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Golf Strategy School Podcast

Golf Strategy School Podcast: Where 18+ handicaps come to learn how to break 90.
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Now displaying: Page 1
Apr 30, 2016
This is the last week of the challenge and we're going to be covering what we can do the day of our round to best prepare ourselves for success.  
 
Our first practice session has to do with determining what our shot pattern for the day will be.  This is important because we don't want to be working on our swing while we're playing.  You have to work with the shot pattern that you have that day.
 
Practice #1: DETERMINING OUR SHOT PATTERN
 

Once arriving at the driving range we have to build our practice station.  Place an alignment rod along your intended foot line, parallel to your target line.  To make the station even more effective, place another rod, perpendicular to the first to form a T.  This rod will represent your ball position.  

 

You can do this with club if you like or you can use alignment rods.  These are the ones I have.  There are three rubber grommets on one of the rods - two for foot position one for ball position, so then you won't need the extra rod forming a T.


This station is important because it will ensure that you consistently align yourself in a similar position during every portion of the upcoming exercise.

Now that the practice station is in place, let’s get to work.

5 Ball Iron Test


Using your practice station as a guide take out your PW and hit 5 balls at the same target.

 

***I know I don't normally advocate for repeatedly using the same target, but what we're trying to do is find a pattern, and realistically most people won't continually reset their practice station every time.  So for that reason we will work in blocks of 5 shots per target.***

 

DO NOT hit these shots rapid fire, this is still a no rake and fire zone.  Stand behind the golf ball before every shot and complete your pre-shot routine.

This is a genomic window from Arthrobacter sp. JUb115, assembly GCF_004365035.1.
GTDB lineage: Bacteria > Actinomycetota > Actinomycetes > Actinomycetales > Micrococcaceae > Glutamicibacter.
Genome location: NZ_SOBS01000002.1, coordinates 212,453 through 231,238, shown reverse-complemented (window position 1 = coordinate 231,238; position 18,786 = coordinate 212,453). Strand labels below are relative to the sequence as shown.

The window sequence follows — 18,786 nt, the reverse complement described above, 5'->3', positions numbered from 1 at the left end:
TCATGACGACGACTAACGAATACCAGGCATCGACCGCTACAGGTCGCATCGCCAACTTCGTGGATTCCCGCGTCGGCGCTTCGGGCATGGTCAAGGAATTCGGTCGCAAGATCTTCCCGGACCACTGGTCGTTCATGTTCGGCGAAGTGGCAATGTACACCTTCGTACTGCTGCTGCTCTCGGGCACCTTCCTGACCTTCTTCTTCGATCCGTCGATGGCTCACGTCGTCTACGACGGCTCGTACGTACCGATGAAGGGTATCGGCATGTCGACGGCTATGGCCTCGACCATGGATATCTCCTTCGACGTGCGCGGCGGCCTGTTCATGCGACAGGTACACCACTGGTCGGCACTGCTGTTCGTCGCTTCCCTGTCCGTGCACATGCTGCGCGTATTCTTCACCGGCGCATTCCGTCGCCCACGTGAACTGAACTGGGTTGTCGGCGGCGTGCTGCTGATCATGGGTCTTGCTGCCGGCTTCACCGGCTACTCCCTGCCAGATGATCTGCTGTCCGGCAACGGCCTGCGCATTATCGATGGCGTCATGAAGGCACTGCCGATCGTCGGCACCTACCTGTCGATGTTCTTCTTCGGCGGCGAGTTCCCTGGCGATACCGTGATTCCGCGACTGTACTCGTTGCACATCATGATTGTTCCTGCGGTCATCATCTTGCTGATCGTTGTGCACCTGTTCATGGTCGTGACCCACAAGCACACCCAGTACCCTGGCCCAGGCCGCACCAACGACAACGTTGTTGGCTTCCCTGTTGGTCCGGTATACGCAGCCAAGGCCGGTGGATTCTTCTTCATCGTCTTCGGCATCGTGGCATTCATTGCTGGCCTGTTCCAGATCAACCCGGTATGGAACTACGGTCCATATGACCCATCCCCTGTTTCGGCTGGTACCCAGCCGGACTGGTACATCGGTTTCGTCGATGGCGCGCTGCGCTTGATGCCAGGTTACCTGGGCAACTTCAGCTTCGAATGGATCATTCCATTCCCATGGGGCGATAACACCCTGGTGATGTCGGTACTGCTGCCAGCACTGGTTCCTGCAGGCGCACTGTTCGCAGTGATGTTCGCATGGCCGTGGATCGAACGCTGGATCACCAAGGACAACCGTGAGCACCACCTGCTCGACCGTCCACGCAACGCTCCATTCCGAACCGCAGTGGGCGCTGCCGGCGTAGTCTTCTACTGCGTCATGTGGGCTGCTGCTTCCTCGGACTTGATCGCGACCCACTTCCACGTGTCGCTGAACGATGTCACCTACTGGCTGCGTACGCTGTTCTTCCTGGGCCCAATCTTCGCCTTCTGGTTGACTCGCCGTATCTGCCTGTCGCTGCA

Repeat this 5 ball exercise with your 6, 7, 8, and 9 iron only changing targets when you change clubs.  When you change targets please make the necessary adjustments to your practice station.

The Driver

Now it’s time to bring out everyone's favorite weapon, the driver.  First I need you to visualize a fairway out on the driving range.  Clearly choosing targets that represent the left and right most edges of the fairway.  Now hit 10 shots at this fairway.  Don’t forget to take your time and go through that pre-shot routine before every swing.

Keep track of your shot pattern while you're completing this exercise.  This will tell you what pattern to play throughout your round that day.  Just like Vegas, I want you to play the odds.  When push comes to shove I want you to play the shot shape that you had from this exercise and don't try to fix it today.

Practice #2:  How to shoot the score you want

One of the best pieces of advice ever to come through the podcast was from PGA instructor George Roy, and it dealt with how to stay in the moment and not get overwhelmed by your score, whether it's good or bad.

George's advice was to create smaller goals that keep you focused on the task at hand, rather than looking too far down the road ahead.

Here's what you do:

Set goals for the specific number fairways, greens you will hit from those fairways, and the number of up & downs you will make from the greens you missed.  Here's an example from George:

  • Hit 50% of your fairways = 7
  • Hit 60% of the greens (from the 50% of the fairways) = 4 (two putt pars)
  • Get up & down 70% of the time from the greens you've missed = 9